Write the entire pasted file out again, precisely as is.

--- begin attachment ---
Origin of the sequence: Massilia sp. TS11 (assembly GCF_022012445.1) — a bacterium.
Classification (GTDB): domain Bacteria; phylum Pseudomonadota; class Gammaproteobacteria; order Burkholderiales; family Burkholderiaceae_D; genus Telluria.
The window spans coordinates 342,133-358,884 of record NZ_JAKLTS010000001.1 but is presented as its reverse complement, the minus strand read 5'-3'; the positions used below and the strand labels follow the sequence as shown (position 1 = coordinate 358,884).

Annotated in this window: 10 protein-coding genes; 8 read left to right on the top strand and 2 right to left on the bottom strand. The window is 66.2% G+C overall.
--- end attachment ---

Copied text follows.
Origin of the sequence: Massilia sp. TS11 (assembly GCF_022012445.1) — a bacterium.
Classification (GTDB): domain Bacteria; phylum Pseudomonadota; class Gammaproteobacteria; order Burkholderiales; family Burkholderiaceae_D; genus Telluria.
The window spans coordinates 342,133-358,884 of record NZ_JAKLTS010000001.1 but is presented as its reverse complement, the minus strand read 5'-3'; the positions used below and the strand labels follow the sequence as shown (position 1 = coordinate 358,884).

Annotated in this window: 10 protein-coding genes; 8 read left to right on the top strand and 2 right to left on the bottom strand. The window is 66.2% G+C overall.